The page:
[Trail Nugget:

  • You don’t want to be surprised when, halfway across, you find that the water gets both deeper and faster or the route becomes more awkward to climb out of!]


  1. Creek Width:

Increased width means more time spent immersed in potentially freezing water and more opportunities for difficult or hazardous moves. They are usually found,

  • Lower in elevation, after numerous other tributaries have added in their volumes and
  • In flat areas like meadows with undefined creek banks or during the Sierra Thaw’s springtime flooding events.


[Trail Nugget:

  • Wide usually means shallower water with less “push” and a smooth creek bottom, so no large rocks to work your way through, potentially getting your feet stuck or tripping and falling. Wide, shallow, and smooth are your friends!]


  1. Creek Speed:

The faster the water is moving, the more “push” it has against your body.

  • Water moves faster with gravity, so the steeper the slope, the faster it will be flowing.
  • The faster it moves, the deeper it cuts, the more it erodes the soils, leaving boulders, and the narrower will be its path.



Class Activity:


Go back to your topo map of the western crossing of Evolution Creek. (The link is above). Note:

  • Blue lines are creeks.
  • Brown lines are contour lines.
  • The closer together the contour lines, the steeper the terrain.
  • The contour lines are closer together to the west of the summer creek crossing where the trail had to switchback (so it didn’t get too steep for travel) and the creek fell down steeper topography making cascades and waterfalls.
  • The contour lines are farther apart to the east of the summer creek crossing indicating flatter topography where the creek can’t flow fast and has to meander to follow low spots while travelling downhill.
  • Green shading tells you where the trees are.
  • White shading tells you where the treeless meadows are.



[Trail Nugget:

  • If you’re looking for a dry log crossing, it will be in the green areas. If you’re looking for a flat, shallow, wide, slow-moving, and smooth-bottomed wet crossing, it will be in the white areas (for the most part)!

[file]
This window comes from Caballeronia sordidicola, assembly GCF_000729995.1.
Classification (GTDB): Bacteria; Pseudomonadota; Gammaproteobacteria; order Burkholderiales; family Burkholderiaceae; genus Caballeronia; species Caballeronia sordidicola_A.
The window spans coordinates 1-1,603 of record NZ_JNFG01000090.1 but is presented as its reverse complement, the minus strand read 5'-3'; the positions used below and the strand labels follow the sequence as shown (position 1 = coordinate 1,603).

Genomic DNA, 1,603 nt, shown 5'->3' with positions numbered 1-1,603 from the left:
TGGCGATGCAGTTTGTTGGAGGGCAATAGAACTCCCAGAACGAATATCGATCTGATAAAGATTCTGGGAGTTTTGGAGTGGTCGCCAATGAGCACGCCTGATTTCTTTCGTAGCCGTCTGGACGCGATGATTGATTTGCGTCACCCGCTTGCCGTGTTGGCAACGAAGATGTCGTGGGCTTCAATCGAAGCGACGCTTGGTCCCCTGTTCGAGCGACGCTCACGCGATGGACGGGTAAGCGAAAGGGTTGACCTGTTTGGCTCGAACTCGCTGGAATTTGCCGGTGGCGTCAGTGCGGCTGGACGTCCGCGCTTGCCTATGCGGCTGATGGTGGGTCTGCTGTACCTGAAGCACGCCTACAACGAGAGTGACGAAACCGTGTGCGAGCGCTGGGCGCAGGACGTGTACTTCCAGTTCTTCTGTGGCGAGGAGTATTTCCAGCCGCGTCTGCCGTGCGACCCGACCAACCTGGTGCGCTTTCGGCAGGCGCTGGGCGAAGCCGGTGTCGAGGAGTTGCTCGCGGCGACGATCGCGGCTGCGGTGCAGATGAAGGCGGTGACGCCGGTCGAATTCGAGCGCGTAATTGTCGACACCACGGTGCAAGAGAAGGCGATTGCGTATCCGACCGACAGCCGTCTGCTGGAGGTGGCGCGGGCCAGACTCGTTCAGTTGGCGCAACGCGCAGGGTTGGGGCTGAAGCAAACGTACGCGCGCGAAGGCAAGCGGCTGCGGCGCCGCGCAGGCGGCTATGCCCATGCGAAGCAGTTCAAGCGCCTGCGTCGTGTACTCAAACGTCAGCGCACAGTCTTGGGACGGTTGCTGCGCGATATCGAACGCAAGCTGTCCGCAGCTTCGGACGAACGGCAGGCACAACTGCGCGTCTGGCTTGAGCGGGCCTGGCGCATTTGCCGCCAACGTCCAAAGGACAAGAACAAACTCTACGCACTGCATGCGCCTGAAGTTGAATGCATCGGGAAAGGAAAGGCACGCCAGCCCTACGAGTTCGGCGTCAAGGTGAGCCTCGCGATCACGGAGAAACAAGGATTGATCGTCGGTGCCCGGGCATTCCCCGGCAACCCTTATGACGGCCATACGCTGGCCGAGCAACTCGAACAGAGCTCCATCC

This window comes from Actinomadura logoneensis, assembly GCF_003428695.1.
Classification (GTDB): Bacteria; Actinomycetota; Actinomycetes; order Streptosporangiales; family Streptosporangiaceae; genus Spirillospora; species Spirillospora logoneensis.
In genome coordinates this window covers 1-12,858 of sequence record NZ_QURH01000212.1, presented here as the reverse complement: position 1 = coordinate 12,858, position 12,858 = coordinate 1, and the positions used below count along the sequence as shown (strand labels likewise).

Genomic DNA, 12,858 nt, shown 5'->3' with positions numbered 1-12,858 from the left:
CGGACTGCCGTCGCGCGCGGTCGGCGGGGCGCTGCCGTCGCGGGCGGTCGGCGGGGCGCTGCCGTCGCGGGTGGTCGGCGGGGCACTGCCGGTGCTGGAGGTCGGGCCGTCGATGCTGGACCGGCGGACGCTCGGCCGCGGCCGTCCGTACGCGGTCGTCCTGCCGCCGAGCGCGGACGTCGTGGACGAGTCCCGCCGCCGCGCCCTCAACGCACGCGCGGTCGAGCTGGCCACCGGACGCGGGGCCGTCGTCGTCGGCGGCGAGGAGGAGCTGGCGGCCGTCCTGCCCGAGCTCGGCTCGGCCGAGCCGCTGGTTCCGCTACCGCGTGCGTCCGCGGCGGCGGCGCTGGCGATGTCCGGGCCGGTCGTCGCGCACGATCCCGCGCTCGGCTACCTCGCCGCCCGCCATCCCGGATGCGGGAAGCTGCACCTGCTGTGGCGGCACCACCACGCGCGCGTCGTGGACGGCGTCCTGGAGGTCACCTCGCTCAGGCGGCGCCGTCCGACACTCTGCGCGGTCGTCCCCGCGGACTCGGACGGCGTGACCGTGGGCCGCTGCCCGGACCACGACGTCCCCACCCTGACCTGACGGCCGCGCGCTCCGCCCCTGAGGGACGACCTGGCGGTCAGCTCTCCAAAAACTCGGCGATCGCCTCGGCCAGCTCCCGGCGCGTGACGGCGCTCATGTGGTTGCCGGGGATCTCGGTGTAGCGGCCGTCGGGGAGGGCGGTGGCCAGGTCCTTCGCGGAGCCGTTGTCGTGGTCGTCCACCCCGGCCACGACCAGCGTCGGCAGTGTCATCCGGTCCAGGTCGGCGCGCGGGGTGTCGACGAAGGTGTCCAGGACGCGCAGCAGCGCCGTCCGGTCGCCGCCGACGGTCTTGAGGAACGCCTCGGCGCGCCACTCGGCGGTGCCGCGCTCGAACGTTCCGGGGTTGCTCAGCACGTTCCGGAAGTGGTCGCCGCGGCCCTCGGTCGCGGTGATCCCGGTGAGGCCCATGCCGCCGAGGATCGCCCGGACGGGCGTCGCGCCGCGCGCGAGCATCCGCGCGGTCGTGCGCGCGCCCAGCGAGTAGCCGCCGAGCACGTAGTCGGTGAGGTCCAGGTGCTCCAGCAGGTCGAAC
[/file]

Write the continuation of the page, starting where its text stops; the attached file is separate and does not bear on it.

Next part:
• Steep sections of creeks can be crossed by logs or rock-hops, but, if you have to get into the water, these areas are not the safest place.]


[NAVnote: Whitewater!

“Whitewater” is water with lots of air in it and gained, usually, by being thrown up into the air after bouncing off boulders during its tumultuous descent down a steep hillside. As a policy, try to avoid whitewater crossings, but if you can’t, here is some practical advice to help you out with this nemesis:

  • Typically, water will hit a boulder and go in all directions, up and over, as well as around both sides.
  • Flow volumes around such boulders change constantly and impulse in waves which you may not see, but you will feel battering your legs unevenly while you’re downstream. One split-second you’re being pushed right, then left, hit softly, then hard.
  • Because of this uneven battering against the body in whitewater crossings, it is exhausting to maintain your balance while crossing facing the current, as all of your control is done with your arms (as you must lean into the impulsing waves and constantly correct your balance).
  • Crossing while facing across the creek, with the narrow side of your body being hit by the fluctuating currents, minimizes the “push” of these impulses of water.